Heavily armed militias operating outside of state control are a "cause for chaos", Britain's ambassador to Iraq told The National on Wednesday, after a surge in attacks on foreign troops and shipping in the region since the Israel-Gaza war began two months ago.
American and other foreign troops have been attacked at least 50 times in Iraq and Syria since Israel began a devastating siege and military operation in the Gaza Strip in retaliation for the deadly cross-border attack by Gaza militants on October 7.
Some of the attacks have been claimed by the Islamic Resistance in Iraq, which some experts say is a collective term adopted by Iran-backed armed groups to operate anonymously under Tehran's orders.
Among the targets were Al Asad in Anbar province, a military base near Baghdad's international airport and Al Harir airbase in the northern city of Erbil, both of which house American and other foreign troops operating in Iraq as part of the Global Coalition against ISIS.
Ambassador Stephen Hitchen said there was a significant number of British troops at Iraqi military bases and their lives were at risk.
"We are not out of the woods, it's an ongoing question for us with the Americans, the Iraqi government – we are all on the same side, none of us want these attacks to happen," Mr Hitchen told The National on a visit to the UAE.
"It will take years to solve this problem and in the meantime Iraq will remain a fragile environment."
"Stopping the attacks is hard, it's genuinely hard."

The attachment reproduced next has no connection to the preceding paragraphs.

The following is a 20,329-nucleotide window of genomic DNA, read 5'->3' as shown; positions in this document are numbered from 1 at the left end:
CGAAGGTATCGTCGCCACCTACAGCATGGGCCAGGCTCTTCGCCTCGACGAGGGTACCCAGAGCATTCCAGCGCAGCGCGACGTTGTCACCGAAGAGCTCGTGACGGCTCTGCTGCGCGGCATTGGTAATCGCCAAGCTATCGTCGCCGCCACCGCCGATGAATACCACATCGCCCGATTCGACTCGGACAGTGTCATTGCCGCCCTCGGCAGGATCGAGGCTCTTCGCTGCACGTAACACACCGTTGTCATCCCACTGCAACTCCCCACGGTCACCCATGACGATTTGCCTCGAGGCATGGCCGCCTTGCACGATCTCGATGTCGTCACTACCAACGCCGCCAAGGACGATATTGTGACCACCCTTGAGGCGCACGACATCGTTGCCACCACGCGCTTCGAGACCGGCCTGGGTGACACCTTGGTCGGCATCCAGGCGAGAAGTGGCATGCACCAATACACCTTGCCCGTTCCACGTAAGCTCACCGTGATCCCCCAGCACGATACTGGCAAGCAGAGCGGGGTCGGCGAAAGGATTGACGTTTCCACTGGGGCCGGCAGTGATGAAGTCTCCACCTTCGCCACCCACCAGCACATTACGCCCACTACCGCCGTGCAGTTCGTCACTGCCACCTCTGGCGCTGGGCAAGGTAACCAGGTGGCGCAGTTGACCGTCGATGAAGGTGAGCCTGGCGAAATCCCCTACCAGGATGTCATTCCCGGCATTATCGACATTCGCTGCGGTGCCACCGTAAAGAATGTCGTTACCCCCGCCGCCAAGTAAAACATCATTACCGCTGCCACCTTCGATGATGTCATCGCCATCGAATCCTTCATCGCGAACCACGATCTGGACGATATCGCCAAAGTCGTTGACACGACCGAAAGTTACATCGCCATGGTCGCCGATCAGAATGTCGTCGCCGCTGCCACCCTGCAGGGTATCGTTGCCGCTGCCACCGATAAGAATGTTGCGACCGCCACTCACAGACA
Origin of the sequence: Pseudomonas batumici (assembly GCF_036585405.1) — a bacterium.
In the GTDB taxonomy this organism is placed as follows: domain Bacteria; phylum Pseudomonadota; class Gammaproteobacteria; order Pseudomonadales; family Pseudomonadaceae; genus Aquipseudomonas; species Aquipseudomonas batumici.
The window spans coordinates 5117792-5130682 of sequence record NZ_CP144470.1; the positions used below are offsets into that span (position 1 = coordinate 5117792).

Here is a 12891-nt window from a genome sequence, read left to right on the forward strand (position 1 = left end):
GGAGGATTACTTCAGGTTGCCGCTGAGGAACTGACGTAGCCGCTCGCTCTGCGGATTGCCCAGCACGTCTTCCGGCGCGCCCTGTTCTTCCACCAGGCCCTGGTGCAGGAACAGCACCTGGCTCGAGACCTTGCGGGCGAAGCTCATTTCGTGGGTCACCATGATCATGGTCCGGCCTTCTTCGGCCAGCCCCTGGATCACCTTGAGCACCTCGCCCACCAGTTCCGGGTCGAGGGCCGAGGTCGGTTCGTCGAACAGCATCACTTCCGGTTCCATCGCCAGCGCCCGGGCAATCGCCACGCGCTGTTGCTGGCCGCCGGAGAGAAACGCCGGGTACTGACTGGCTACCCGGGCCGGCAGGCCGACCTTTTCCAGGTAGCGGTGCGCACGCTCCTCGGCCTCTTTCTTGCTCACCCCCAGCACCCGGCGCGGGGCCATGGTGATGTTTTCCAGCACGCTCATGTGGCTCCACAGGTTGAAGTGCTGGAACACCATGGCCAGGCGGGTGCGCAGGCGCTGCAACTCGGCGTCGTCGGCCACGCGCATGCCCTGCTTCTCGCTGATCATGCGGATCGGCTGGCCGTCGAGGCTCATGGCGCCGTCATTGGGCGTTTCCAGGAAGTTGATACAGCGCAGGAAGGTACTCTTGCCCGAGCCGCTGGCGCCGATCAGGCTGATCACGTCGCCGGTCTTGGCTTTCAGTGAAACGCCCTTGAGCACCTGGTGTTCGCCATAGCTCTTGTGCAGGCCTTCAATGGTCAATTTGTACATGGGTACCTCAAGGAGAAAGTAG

Mr Hitchen said armed Iraqi groups had now been given longer-range weapons.
"If they were only firing them from 5 kilometres away, or 10km away, you can patrol that area. But if you put 100km, it's an enormous area, you can't control it.
"The difference now, I think, is the kind of weaponry that they have is far more serious than it used to be," he added.
"Militias out of state control with that kind of weaponry is a cause for chaos ... it's no secret that they are trained and funded by Iran.
"It's not just a question of giving them the ability to defend themselves. It's a question of using them as a strategic tool," he said.
Iraq in 2016 passed a bill recognising militia groups fighting ISIS, collectively known as the Popular Mobilisation Forces, as a government body operating alongside the military. It gave militia members salaries and pensions that mirrored those of the military and police.
However, the militias, which are backed strongly by Iran, have publicly stated US and foreign assets will continue to be targeted as long as Washington backs Israel in the war on Gaza.
Mr Hitchen said the recent attacks were motivated not only by the Gaza war but also by "internal Iraqi affairs", with elaborating.
"We are invited to be there and were invited to help the Iraqis [to fight] ISIS and then ISIS isn't finished," said the ambassador. "It's sort of down but it's not out. And there are lots of things left to do."
New era in British-Iraqi relations
Mr Hitchen said the UK was seeking to deepen its "positive and historic" relationship with Iraq, which has been dominated by security issues for the past 20 years.
"What we want now is to widen it to lots of different files. So, water and climate ... drugs is a growing problem in Iraq," he said.
Iraqi Prime Minister Mohammed Shia Al Sudani is set to make an official visit to London next year, although dates have yet to be announced.
Mr Hitchen said Mr Al Sudani's visit would reflect the "breadth of the relationship".
"It's very important for us, I think it will be quite wide-ranging," he said. "This is not just about military or security matters, it's also about much wider development and economic issues.
"I think now the time has come to help Iraq and to develop a joint relationship which is much broader," he added.
Iraq is now a country of "possibilities", not merely a "country of risk".